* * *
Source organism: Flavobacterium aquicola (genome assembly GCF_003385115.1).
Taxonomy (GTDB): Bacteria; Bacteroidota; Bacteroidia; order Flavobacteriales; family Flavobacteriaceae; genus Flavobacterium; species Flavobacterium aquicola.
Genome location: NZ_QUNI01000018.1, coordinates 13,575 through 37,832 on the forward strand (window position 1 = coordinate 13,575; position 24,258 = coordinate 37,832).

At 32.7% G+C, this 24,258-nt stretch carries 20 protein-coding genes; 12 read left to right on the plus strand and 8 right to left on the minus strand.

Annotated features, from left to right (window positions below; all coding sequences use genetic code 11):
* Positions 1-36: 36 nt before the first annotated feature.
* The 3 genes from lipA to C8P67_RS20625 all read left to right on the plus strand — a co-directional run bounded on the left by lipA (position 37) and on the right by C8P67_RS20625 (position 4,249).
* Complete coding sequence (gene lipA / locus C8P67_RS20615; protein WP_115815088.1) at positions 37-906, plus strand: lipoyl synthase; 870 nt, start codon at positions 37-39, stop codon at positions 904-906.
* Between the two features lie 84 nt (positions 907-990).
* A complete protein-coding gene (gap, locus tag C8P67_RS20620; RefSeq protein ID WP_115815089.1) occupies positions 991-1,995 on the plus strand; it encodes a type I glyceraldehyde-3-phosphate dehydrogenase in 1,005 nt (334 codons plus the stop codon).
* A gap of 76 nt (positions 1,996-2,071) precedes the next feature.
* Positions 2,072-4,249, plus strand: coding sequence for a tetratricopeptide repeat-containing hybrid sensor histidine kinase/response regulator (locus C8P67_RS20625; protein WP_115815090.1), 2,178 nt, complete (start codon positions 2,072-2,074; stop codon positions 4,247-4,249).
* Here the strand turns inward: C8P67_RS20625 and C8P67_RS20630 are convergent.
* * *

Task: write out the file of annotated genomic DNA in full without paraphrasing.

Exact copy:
Source organism: Flavobacterium aquicola (genome assembly GCF_003385115.1).
Taxonomy (GTDB): Bacteria; Bacteroidota; Bacteroidia; order Flavobacteriales; family Flavobacteriaceae; genus Flavobacterium; species Flavobacterium aquicola.
Genome location: NZ_QUNI01000018.1, coordinates 13,575 through 37,832 on the forward strand (window position 1 = coordinate 13,575; position 24,258 = coordinate 37,832).

At 32.7% G+C, this 24,258-nt stretch carries 20 protein-coding genes; 12 read left to right on the plus strand and 8 right to left on the minus strand.

Annotated features, from left to right (window positions below; all coding sequences use genetic code 11):
* Positions 1-36: 36 nt before the first annotated feature.
* The 3 genes from lipA to C8P67_RS20625 all read left to right on the plus strand — a co-directional run bounded on the left by lipA (position 37) and on the right by C8P67_RS20625 (position 4,249).
* Complete coding sequence (gene lipA / locus C8P67_RS20615; protein WP_115815088.1) at positions 37-906, plus strand: lipoyl synthase; 870 nt, start codon at positions 37-39, stop codon at positions 904-906.
* Between the two features lie 84 nt (positions 907-990).
* A complete protein-coding gene (gap, locus tag C8P67_RS20620; RefSeq protein ID WP_115815089.1) occupies positions 991-1,995 on the plus strand; it encodes a type I glyceraldehyde-3-phosphate dehydrogenase in 1,005 nt (334 codons plus the stop codon).
* A gap of 76 nt (positions 1,996-2,071) precedes the next feature.
* Positions 2,072-4,249, plus strand: coding sequence for a tetratricopeptide repeat-containing hybrid sensor histidine kinase/response regulator (locus C8P67_RS20625; protein WP_115815090.1), 2,178 nt, complete (start codon positions 2,072-2,074; stop codon positions 4,247-4,249).
* Here the strand turns inward: C8P67_RS20625 and C8P67_RS20630 are convergent.